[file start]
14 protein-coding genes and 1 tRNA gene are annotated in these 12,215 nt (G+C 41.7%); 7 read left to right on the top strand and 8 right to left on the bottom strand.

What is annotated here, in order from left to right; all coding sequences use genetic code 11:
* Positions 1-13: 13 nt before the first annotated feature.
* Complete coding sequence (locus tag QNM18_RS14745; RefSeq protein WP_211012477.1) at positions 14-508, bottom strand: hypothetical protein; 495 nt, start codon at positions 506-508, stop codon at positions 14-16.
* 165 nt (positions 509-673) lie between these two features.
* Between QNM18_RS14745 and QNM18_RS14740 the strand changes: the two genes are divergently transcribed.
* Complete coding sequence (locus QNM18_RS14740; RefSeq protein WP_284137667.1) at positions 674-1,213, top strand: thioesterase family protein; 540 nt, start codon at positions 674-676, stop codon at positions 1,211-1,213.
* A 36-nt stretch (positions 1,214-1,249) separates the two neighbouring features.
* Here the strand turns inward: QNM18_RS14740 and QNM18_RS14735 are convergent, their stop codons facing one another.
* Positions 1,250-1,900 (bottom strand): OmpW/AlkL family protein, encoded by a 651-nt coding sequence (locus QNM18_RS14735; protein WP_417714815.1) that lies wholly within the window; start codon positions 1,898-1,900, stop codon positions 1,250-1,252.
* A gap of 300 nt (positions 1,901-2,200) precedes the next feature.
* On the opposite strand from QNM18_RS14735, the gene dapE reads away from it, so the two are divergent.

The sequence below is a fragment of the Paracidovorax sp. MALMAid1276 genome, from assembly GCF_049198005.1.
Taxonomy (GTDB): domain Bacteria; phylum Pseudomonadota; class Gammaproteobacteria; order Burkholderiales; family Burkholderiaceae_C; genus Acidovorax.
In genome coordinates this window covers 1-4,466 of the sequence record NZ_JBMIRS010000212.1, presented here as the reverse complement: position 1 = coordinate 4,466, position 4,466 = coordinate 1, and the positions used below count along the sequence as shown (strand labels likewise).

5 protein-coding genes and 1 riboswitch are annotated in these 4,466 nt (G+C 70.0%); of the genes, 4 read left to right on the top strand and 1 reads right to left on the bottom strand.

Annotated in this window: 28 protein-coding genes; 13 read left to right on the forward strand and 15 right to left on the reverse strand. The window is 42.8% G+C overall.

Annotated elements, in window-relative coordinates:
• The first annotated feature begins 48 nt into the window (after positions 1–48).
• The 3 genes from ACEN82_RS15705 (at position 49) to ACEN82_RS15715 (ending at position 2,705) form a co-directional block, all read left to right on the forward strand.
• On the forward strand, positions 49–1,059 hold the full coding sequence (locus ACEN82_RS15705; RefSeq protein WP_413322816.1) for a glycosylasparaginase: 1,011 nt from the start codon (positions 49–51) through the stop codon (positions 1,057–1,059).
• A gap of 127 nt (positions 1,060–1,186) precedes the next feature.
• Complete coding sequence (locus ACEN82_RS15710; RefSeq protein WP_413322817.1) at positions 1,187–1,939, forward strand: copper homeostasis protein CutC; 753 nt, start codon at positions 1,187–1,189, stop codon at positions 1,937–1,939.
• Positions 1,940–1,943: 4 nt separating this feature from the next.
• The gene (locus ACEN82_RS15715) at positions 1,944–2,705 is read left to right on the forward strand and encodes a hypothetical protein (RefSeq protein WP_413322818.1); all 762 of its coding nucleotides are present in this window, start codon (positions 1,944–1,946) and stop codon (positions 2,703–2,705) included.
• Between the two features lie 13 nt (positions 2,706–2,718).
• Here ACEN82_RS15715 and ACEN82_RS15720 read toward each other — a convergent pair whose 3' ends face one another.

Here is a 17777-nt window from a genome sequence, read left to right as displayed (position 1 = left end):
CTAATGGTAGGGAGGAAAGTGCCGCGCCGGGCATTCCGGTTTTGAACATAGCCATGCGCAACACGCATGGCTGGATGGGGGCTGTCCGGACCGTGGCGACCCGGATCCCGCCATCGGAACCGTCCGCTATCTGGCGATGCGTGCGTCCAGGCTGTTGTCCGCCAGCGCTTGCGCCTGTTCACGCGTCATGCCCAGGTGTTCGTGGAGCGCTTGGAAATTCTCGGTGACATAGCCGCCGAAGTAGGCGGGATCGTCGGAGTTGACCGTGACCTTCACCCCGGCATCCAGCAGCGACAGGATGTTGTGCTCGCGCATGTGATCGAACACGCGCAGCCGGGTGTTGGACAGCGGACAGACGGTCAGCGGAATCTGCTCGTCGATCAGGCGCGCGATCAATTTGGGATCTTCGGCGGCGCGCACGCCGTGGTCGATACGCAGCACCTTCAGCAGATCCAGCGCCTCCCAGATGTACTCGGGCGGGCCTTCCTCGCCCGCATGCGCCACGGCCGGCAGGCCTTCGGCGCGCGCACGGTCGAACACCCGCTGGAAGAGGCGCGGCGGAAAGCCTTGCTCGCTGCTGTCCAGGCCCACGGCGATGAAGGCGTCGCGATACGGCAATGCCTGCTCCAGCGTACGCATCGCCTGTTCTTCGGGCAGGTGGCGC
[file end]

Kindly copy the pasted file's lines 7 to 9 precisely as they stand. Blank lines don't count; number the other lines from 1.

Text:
* Complete coding sequence (locus QNM18_RS14740; RefSeq protein WP_284137667.1) at positions 674-1,213, top strand: thioesterase family protein; 540 nt, start codon at positions 674-676, stop codon at positions 1,211-1,213.
* A 36-nt stretch (positions 1,214-1,249) separates the two neighbouring features.
* Here the strand turns inward: QNM18_RS14740 and QNM18_RS14735 are convergent, their stop codons facing one another.